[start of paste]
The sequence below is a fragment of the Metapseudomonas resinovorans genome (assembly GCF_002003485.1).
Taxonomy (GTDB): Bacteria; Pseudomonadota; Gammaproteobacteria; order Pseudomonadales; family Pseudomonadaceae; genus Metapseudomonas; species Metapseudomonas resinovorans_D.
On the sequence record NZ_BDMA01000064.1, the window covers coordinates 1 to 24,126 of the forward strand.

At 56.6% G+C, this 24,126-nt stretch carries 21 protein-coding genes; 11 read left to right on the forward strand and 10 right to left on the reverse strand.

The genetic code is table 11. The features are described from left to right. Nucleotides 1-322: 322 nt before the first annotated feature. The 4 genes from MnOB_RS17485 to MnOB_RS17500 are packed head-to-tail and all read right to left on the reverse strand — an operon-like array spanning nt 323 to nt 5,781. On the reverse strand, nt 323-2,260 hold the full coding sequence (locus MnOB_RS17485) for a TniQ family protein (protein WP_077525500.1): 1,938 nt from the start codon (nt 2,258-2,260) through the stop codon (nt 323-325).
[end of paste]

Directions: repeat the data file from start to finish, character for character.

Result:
The sequence below is a fragment of the Metapseudomonas resinovorans genome (assembly GCF_002003485.1).
Taxonomy (GTDB): Bacteria; Pseudomonadota; Gammaproteobacteria; order Pseudomonadales; family Pseudomonadaceae; genus Metapseudomonas; species Metapseudomonas resinovorans_D.
On the sequence record NZ_BDMA01000064.1, the window covers coordinates 1 to 24,126 of the forward strand.

At 56.6% G+C, this 24,126-nt stretch carries 21 protein-coding genes; 11 read left to right on the forward strand and 10 right to left on the reverse strand.

The genetic code is table 11. The features are described from left to right. Nucleotides 1-322: 322 nt before the first annotated feature. The 4 genes from MnOB_RS17485 to MnOB_RS17500 are packed head-to-tail and all read right to left on the reverse strand — an operon-like array spanning nt 323 to nt 5,781. On the reverse strand, nt 323-2,260 hold the full coding sequence (locus MnOB_RS17485) for a TniQ family protein (protein WP_077525500.1): 1,938 nt from the start codon (nt 2,258-2,260) through the stop codon (nt 323-325).